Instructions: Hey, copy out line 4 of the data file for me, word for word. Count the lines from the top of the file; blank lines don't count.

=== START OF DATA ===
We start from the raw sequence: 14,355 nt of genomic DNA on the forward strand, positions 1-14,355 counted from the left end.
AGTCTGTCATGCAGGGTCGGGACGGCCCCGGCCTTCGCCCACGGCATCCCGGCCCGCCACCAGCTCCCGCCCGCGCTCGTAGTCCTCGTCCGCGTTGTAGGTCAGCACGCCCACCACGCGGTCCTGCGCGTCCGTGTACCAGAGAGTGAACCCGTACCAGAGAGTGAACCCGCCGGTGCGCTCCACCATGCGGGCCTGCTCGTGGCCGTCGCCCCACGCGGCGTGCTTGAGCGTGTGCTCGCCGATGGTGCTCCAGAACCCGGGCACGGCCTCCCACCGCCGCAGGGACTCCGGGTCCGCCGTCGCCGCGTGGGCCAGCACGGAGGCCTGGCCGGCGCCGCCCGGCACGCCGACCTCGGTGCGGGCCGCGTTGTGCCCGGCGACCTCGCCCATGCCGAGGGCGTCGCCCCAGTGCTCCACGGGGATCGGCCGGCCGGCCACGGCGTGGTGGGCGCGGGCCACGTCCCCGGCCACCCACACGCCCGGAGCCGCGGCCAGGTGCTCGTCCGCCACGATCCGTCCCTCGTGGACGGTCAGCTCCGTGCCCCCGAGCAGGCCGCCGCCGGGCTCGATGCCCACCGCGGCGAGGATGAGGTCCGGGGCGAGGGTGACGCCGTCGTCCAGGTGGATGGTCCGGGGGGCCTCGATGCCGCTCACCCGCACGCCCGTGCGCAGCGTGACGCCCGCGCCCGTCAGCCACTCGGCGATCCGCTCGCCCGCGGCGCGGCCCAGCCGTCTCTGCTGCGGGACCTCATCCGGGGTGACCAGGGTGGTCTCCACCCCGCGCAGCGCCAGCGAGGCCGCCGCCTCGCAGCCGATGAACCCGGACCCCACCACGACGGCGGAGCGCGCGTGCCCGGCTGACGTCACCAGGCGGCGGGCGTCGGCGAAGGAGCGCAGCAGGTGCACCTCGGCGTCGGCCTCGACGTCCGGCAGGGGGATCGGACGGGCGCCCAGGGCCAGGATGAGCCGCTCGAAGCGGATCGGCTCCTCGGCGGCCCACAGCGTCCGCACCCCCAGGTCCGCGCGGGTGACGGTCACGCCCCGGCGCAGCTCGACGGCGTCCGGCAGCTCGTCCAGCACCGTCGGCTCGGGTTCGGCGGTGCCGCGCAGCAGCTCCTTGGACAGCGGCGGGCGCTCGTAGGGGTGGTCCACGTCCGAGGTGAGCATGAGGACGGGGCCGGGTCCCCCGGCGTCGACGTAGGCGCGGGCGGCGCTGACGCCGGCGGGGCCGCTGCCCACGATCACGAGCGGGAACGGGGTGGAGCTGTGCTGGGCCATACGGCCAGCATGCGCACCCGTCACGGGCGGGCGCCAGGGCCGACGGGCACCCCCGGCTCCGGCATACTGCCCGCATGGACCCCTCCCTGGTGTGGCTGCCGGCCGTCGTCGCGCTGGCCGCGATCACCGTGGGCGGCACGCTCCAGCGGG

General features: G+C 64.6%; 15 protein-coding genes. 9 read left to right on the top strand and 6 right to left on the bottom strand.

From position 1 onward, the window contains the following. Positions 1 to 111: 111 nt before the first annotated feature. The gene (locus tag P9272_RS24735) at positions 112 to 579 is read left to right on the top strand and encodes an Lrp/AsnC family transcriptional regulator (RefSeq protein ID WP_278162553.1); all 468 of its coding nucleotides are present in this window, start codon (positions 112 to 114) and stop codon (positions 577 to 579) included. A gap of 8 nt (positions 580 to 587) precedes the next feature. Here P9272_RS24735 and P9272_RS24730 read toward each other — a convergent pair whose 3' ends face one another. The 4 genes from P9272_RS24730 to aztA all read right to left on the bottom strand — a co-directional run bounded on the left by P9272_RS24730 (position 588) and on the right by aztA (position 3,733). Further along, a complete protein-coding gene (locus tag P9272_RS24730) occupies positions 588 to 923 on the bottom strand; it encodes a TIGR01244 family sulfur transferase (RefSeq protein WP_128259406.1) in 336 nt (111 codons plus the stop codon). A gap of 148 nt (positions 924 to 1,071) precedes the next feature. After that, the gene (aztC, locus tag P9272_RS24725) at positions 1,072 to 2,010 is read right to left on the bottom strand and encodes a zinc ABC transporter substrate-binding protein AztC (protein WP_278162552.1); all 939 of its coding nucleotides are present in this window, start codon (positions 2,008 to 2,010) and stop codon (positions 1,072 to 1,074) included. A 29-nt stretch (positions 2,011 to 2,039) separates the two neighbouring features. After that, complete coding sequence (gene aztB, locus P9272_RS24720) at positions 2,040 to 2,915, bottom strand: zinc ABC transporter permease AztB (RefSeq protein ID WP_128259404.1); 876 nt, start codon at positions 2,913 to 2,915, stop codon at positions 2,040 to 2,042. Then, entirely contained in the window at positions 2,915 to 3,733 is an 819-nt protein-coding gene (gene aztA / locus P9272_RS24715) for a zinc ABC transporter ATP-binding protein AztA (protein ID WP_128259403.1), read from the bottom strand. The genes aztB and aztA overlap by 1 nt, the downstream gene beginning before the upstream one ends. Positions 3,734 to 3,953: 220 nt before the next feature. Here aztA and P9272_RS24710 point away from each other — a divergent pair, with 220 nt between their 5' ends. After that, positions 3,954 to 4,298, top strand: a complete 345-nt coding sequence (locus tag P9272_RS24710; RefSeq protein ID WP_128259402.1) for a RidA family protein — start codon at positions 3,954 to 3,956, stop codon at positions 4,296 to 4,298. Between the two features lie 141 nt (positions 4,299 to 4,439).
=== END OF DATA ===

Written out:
From position 1 onward, the window contains the following. Positions 1 to 111: 111 nt before the first annotated feature. The gene (locus tag P9272_RS24735) at positions 112 to 579 is read left to right on the top strand and encodes an Lrp/AsnC family transcriptional regulator (RefSeq protein ID WP_278162553.1); all 468 of its coding nucleotides are present in this window, start codon (positions 112 to 114) and stop codon (positions 577 to 579) included. A gap of 8 nt (positions 580 to 587) precedes the next feature. Here P9272_RS24735 and P9272_RS24730 read toward each other — a convergent pair whose 3' ends face one another. The 4 genes from P9272_RS24730 to aztA all read right to left on the bottom strand — a co-directional run bounded on the left by P9272_RS24730 (position 588) and on the right by aztA (position 3,733). Further along, a complete protein-coding gene (locus tag P9272_RS24730) occupies positions 588 to 923 on the bottom strand; it encodes a TIGR01244 family sulfur transferase (RefSeq protein WP_128259406.1) in 336 nt (111 codons plus the stop codon). A gap of 148 nt (positions 924 to 1,071) precedes the next feature. After that, the gene (aztC, locus tag P9272_RS24725) at positions 1,072 to 2,010 is read right to left on the bottom strand and encodes a zinc ABC transporter substrate-binding protein AztC (protein WP_278162552.1); all 939 of its coding nucleotides are present in this window, start codon (positions 2,008 to 2,010) and stop codon (positions 1,072 to 1,074) included. A 29-nt stretch (positions 2,011 to 2,039) separates the two neighbouring features. After that, complete coding sequence (gene aztB, locus P9272_RS24720) at positions 2,040 to 2,915, bottom strand: zinc ABC transporter permease AztB (RefSeq protein ID WP_128259404.1); 876 nt, start codon at positions 2,913 to 2,915, stop codon at positions 2,040 to 2,042. Then, entirely contained in the window at positions 2,915 to 3,733 is an 819-nt protein-coding gene (gene aztA / locus P9272_RS24715) for a zinc ABC transporter ATP-binding protein AztA (protein ID WP_128259403.1), read from the bottom strand. The genes aztB and aztA overlap by 1 nt, the downstream gene beginning before the upstream one ends. Positions 3,734 to 3,953: 220 nt before the next feature. Here aztA and P9272_RS24710 point away from each other — a divergent pair, with 220 nt between their 5' ends. After that, positions 3,954 to 4,298, top strand: a complete 345-nt coding sequence (locus tag P9272_RS24710; RefSeq protein ID WP_128259402.1) for a RidA family protein — start codon at positions 3,954 to 3,956, stop codon at positions 4,296 to 4,298. Between the two features lie 141 nt (positions 4,299 to 4,439).